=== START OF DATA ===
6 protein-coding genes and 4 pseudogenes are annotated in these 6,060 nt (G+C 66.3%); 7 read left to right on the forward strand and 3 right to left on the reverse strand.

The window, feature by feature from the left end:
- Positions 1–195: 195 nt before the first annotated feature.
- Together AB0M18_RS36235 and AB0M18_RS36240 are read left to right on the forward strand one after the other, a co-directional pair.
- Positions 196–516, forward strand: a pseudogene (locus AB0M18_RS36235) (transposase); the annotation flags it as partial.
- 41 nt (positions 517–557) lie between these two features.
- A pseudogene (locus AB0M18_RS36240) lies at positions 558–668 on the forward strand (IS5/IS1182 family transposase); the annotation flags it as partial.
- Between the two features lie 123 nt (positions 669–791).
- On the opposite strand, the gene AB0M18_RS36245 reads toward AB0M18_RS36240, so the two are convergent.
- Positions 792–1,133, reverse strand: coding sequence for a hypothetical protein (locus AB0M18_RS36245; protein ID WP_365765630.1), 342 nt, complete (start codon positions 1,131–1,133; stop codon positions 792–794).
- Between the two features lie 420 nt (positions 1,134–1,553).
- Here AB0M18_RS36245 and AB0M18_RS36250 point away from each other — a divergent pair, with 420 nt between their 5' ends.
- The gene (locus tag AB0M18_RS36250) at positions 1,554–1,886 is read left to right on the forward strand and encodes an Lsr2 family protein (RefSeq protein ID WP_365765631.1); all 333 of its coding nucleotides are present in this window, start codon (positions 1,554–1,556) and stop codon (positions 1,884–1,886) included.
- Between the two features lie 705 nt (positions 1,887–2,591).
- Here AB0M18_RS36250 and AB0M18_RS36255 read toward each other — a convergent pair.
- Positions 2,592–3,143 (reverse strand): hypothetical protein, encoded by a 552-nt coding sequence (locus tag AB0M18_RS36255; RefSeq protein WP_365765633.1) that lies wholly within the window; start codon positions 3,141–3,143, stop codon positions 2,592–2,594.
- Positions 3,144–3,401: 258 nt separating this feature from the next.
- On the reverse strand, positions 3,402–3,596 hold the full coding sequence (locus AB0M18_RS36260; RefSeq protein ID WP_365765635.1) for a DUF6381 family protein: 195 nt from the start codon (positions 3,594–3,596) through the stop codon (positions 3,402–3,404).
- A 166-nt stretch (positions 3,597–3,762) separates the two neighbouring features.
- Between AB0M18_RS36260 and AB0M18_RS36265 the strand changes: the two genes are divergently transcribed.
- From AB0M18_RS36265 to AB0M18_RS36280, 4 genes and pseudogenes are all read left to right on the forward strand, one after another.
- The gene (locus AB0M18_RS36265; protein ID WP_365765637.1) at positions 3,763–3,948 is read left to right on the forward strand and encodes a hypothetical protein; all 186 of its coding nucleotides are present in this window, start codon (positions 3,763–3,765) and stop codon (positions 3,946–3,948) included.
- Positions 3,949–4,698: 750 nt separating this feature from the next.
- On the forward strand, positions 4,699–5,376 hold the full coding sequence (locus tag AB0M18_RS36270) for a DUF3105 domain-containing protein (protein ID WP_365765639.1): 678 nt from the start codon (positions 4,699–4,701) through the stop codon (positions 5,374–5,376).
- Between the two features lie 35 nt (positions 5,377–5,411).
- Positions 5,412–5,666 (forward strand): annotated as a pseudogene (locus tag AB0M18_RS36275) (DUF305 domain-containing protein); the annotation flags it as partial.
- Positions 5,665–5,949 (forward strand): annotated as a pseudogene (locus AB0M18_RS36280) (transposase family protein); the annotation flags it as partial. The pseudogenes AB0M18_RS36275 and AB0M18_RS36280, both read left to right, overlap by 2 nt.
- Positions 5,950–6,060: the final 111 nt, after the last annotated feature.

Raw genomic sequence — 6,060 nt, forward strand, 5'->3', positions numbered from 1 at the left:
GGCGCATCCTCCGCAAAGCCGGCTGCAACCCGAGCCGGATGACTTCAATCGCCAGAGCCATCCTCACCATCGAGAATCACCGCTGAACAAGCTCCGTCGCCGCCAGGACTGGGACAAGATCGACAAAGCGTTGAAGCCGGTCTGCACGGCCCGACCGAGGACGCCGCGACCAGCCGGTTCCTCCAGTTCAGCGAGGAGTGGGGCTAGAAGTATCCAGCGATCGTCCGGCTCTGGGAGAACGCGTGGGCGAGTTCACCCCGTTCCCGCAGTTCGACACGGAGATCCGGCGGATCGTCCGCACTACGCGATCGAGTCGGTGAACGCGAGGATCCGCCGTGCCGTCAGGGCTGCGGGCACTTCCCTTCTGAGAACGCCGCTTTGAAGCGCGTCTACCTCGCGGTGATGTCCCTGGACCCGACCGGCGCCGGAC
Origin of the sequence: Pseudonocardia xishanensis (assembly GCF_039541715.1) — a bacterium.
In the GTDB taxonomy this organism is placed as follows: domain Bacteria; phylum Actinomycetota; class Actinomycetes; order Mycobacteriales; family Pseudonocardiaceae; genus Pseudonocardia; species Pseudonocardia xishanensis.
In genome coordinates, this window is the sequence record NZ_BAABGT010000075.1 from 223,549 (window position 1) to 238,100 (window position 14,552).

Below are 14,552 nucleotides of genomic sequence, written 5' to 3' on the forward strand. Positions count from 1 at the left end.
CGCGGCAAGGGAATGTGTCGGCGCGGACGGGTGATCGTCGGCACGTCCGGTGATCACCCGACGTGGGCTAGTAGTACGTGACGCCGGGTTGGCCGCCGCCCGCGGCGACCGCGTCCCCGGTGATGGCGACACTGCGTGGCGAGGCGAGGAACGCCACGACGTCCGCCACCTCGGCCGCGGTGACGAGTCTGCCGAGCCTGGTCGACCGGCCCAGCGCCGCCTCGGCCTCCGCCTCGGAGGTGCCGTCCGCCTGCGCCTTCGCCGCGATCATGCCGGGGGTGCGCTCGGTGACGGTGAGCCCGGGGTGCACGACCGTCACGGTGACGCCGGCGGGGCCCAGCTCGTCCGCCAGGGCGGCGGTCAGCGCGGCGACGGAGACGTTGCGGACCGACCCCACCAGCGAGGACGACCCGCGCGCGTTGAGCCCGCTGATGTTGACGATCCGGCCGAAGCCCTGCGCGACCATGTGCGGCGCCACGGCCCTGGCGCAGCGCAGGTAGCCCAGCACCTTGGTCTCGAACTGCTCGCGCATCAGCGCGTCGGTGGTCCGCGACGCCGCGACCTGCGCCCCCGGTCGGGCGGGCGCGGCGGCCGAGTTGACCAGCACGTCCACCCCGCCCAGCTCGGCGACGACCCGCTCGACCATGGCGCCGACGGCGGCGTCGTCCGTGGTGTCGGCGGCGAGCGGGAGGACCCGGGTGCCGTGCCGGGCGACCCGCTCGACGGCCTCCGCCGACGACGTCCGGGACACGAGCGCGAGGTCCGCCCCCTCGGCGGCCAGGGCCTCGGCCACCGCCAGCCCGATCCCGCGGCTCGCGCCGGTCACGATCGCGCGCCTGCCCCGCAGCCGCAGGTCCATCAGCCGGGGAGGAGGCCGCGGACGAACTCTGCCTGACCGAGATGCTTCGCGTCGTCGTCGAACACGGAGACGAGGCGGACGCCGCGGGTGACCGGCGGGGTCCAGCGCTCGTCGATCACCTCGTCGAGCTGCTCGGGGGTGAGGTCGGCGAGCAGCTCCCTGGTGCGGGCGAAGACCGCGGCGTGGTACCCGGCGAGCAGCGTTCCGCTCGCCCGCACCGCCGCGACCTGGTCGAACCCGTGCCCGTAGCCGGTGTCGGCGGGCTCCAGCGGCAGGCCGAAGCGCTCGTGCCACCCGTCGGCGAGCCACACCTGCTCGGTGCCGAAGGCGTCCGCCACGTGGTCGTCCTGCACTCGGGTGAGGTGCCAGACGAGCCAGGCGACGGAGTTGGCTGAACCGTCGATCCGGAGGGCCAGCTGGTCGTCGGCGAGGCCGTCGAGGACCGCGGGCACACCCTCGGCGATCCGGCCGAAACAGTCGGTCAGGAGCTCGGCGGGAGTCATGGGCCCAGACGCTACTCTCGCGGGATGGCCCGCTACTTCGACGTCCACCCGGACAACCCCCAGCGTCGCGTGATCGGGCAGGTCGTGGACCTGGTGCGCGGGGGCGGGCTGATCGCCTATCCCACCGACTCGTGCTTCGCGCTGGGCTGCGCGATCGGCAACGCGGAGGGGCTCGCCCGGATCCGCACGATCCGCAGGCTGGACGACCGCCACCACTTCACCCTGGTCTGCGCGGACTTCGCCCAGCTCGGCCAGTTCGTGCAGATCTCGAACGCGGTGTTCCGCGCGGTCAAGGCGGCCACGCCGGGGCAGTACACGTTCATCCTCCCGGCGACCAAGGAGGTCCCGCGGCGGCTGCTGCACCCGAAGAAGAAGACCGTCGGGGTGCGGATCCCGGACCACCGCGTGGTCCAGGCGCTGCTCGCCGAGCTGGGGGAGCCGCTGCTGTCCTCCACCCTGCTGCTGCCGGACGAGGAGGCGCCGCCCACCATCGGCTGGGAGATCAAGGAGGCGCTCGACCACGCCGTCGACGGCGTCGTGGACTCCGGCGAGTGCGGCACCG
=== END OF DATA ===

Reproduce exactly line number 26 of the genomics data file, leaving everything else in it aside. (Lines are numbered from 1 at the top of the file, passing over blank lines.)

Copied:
- Positions 5,412–5,666 (forward strand): annotated as a pseudogene (locus tag AB0M18_RS36275) (DUF305 domain-containing protein); the annotation flags it as partial.